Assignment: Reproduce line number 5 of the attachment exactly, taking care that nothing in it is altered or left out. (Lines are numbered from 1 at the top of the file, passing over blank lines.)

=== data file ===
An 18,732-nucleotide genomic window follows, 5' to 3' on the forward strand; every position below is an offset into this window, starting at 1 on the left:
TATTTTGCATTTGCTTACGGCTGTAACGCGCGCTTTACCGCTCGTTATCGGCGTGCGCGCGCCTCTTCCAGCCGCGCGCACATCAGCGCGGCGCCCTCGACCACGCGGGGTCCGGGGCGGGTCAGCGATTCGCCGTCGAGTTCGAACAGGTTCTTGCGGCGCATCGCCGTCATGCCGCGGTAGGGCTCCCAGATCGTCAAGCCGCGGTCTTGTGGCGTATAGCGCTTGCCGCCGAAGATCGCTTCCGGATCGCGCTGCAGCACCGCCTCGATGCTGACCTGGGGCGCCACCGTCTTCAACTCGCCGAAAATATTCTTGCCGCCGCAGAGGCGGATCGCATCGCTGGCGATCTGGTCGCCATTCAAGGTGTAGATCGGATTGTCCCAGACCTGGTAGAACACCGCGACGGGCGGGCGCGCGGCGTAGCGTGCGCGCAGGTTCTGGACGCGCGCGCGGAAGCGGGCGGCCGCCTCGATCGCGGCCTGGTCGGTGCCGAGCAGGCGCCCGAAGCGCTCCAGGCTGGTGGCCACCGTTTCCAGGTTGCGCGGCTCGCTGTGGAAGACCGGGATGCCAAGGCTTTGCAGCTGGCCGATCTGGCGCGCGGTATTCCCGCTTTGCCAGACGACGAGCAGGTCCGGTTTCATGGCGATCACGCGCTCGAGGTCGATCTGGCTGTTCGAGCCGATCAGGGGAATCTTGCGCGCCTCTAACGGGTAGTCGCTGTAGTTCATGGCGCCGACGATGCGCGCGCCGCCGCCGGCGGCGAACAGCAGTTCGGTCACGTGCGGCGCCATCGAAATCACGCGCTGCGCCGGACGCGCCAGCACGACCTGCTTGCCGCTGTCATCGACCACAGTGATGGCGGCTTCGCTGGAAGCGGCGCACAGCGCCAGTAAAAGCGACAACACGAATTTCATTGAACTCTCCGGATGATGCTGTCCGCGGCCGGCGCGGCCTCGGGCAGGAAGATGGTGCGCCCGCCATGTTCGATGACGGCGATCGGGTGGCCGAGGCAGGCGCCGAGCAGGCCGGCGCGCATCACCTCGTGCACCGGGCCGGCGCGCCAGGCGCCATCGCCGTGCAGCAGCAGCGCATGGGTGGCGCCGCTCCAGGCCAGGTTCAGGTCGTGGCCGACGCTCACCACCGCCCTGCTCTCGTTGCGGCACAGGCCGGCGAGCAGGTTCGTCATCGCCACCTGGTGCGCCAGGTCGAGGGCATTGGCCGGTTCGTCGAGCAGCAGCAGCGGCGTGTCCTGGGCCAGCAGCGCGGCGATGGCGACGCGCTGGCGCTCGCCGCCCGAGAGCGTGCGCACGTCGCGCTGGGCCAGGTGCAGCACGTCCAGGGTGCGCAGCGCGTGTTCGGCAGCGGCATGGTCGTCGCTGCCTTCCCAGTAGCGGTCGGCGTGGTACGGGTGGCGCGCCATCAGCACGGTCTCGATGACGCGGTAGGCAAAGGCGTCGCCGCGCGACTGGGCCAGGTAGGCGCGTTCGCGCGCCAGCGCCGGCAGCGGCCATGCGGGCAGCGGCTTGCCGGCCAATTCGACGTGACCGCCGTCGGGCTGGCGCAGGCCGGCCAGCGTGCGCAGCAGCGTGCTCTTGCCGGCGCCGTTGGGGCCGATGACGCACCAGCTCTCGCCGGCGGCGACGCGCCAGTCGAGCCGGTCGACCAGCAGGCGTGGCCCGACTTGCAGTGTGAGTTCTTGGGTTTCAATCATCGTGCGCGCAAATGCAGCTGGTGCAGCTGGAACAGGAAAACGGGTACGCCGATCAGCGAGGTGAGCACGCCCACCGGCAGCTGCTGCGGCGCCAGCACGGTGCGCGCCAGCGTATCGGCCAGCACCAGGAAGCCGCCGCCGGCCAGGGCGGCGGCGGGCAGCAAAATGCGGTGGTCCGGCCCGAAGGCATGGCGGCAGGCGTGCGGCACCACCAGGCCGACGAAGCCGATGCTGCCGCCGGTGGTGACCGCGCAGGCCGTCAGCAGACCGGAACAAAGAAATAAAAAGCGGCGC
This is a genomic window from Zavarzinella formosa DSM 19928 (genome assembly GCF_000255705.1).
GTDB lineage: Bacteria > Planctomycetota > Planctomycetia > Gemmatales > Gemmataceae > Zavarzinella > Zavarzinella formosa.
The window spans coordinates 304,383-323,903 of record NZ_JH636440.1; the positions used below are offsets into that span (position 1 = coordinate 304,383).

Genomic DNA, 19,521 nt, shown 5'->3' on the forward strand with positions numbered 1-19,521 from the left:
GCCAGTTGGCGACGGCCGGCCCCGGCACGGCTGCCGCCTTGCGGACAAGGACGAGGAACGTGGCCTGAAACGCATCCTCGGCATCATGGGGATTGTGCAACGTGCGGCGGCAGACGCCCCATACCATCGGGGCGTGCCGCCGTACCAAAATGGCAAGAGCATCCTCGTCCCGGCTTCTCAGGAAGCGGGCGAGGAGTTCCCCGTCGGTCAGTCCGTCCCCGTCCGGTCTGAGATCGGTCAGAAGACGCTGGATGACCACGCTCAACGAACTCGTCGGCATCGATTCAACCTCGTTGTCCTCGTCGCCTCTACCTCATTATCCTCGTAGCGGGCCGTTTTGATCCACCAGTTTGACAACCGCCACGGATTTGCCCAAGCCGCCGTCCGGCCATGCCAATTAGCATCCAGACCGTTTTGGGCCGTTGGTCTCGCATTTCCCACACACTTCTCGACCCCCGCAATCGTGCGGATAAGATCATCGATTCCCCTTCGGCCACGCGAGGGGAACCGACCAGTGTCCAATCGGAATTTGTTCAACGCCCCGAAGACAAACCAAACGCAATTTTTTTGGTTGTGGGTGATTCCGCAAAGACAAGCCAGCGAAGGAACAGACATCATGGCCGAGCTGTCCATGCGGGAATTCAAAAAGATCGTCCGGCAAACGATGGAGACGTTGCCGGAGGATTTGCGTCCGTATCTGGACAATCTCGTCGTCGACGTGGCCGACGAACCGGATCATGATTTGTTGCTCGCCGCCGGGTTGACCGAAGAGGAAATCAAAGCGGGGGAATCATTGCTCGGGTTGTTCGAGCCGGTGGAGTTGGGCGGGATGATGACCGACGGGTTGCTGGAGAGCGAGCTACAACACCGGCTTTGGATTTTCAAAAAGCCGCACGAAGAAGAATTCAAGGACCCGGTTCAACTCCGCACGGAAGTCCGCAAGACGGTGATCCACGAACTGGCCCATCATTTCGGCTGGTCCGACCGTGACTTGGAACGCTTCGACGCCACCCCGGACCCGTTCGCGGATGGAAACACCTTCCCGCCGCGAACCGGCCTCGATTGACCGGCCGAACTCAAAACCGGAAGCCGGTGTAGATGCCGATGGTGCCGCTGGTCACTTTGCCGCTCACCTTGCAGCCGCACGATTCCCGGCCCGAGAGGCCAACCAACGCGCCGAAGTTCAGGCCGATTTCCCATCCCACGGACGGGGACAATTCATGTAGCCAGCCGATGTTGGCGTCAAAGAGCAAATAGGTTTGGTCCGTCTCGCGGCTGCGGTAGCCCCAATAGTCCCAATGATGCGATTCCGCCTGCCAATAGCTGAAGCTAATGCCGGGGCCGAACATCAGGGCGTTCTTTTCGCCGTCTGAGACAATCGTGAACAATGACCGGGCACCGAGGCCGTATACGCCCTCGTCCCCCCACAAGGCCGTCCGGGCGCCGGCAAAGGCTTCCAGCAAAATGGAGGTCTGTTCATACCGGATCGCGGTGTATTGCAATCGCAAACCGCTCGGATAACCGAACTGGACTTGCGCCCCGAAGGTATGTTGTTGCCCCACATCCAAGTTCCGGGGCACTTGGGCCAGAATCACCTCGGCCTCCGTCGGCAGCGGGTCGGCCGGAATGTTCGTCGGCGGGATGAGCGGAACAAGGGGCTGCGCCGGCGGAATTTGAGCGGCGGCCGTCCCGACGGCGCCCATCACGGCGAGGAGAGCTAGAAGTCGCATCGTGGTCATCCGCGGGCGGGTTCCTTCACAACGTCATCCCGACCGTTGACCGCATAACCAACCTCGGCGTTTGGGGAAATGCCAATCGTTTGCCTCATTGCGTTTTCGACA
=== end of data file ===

The window spans coordinates 304,383-323,903 of record NZ_JH636440.1; the positions used below are offsets into that span (position 1 = coordinate 304,383).